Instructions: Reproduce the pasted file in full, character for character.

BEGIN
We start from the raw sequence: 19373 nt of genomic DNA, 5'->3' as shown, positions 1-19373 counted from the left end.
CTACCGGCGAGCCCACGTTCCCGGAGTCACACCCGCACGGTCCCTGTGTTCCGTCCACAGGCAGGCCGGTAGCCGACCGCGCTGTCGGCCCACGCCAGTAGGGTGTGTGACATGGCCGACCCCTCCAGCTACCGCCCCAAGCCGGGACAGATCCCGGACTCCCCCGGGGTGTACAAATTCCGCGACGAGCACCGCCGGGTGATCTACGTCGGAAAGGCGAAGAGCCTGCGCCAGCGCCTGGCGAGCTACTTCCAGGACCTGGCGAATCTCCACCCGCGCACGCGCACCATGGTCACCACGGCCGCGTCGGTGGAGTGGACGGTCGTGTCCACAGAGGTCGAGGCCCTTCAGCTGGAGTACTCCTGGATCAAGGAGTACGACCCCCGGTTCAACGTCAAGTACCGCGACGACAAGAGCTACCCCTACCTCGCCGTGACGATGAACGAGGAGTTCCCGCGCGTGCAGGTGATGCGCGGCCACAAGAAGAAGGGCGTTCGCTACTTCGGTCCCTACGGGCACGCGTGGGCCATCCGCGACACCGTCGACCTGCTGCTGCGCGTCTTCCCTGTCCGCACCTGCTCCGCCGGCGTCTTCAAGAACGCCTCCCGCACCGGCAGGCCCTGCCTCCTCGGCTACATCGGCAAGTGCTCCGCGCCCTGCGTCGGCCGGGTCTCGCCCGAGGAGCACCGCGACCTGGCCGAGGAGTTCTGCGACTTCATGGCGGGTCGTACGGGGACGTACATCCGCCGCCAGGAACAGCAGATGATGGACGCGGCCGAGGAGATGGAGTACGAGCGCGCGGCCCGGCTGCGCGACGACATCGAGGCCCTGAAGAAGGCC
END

We start from the raw sequence: 19373 nt of genomic DNA, 5'->3' as shown, positions 1-19373 counted from the left end.
CTACCGGCGAGCCCACGTTCCCGGAGTCACACCCGCACGGTCCCTGTGTTCCGTCCACAGGCAGGCCGGTAGCCGACCGCGCTGTCGGCCCACGCCAGTAGGGTGTGTGACATGGCCGACCCCTCCAGCTACCGCCCCAAGCCGGGACAGATCCCGGACTCCCCCGGGGTGTACAAATTCCGCGACGAGCACCGCCGGGTGATCTACGTCGGAAAGGCGAAGAGCCTGCGCCAGCGCCTGGCGAGCTACTTCCAGGACCTGGCGAATCTCCACCCGCGCACGCGCACCATGGTCACCACGGCCGCGTCGGTGGAGTGGACGGTCGTGTCCACAGAGGTCGAGGCCCTTCAGCTGGAGTACTCCTGGATCAAGGAGTACGACCCCCGGTTCAACGTCAAGTACCGCGACGACAAGAGCTACCCCTACCTCGCCGTGACGATGAACGAGGAGTTCCCGCGCGTGCAGGTGATGCGCGGCCACAAGAAGAAGGGCGTTCGCTACTTCGGTCCCTACGGGCACGCGTGGGCCATCCGCGACACCGTCGACCTGCTGCTGCGCGTCTTCCCTGTCCGCACCTGCTCCGCCGGCGTCTTCAAGAACGCCTCCCGCACCGGCAGGCCCTGCCTCCTCGGCTACATCGGCAAGTGCTCCGCGCCCTGCGTCGGCCGGGTCTCGCCCGAGGAGCACCGCGACCTGGCCGAGGAGTTCTGCGACTTCATGGCGGGTCGTACGGGGACGTACATCCGCCGCCAGGAACAGCAGATGATGGACGCGGCCGAGGAGATGGAGTACGAGCGCGCGGCCCGGCTGCGCGACGACATCGAGGCCCTGAAGAAGGCC